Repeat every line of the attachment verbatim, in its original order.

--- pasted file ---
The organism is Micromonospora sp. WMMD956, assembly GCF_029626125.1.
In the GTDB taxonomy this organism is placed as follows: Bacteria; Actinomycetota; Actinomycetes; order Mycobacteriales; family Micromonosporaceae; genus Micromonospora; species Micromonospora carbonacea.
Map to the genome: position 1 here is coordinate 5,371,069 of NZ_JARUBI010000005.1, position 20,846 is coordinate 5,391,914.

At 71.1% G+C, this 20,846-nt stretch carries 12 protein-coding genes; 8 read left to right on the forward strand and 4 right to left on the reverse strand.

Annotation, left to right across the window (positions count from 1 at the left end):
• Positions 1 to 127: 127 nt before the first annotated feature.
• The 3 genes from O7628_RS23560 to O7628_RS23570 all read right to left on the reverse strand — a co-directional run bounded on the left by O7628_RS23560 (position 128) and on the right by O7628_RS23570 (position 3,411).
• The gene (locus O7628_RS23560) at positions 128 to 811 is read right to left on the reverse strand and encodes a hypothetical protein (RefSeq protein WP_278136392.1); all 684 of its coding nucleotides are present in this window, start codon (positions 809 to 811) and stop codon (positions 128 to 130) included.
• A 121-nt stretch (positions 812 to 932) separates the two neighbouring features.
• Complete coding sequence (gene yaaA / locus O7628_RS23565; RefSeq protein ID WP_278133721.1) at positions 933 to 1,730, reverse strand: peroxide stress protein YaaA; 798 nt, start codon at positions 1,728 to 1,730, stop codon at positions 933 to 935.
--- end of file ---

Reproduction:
The organism is Micromonospora sp. WMMD956, assembly GCF_029626125.1.
In the GTDB taxonomy this organism is placed as follows: Bacteria; Actinomycetota; Actinomycetes; order Mycobacteriales; family Micromonosporaceae; genus Micromonospora; species Micromonospora carbonacea.
Map to the genome: position 1 here is coordinate 5,371,069 of NZ_JARUBI010000005.1, position 20,846 is coordinate 5,391,914.

At 71.1% G+C, this 20,846-nt stretch carries 12 protein-coding genes; 8 read left to right on the forward strand and 4 right to left on the reverse strand.

Annotation, left to right across the window (positions count from 1 at the left end):
• Positions 1 to 127: 127 nt before the first annotated feature.
• The 3 genes from O7628_RS23560 to O7628_RS23570 all read right to left on the reverse strand — a co-directional run bounded on the left by O7628_RS23560 (position 128) and on the right by O7628_RS23570 (position 3,411).
• The gene (locus O7628_RS23560) at positions 128 to 811 is read right to left on the reverse strand and encodes a hypothetical protein (RefSeq protein WP_278136392.1); all 684 of its coding nucleotides are present in this window, start codon (positions 809 to 811) and stop codon (positions 128 to 130) included.
• A 121-nt stretch (positions 812 to 932) separates the two neighbouring features.
• Complete coding sequence (gene yaaA / locus O7628_RS23565; RefSeq protein ID WP_278133721.1) at positions 933 to 1,730, reverse strand: peroxide stress protein YaaA; 798 nt, start codon at positions 1,728 to 1,730, stop codon at positions 933 to 935.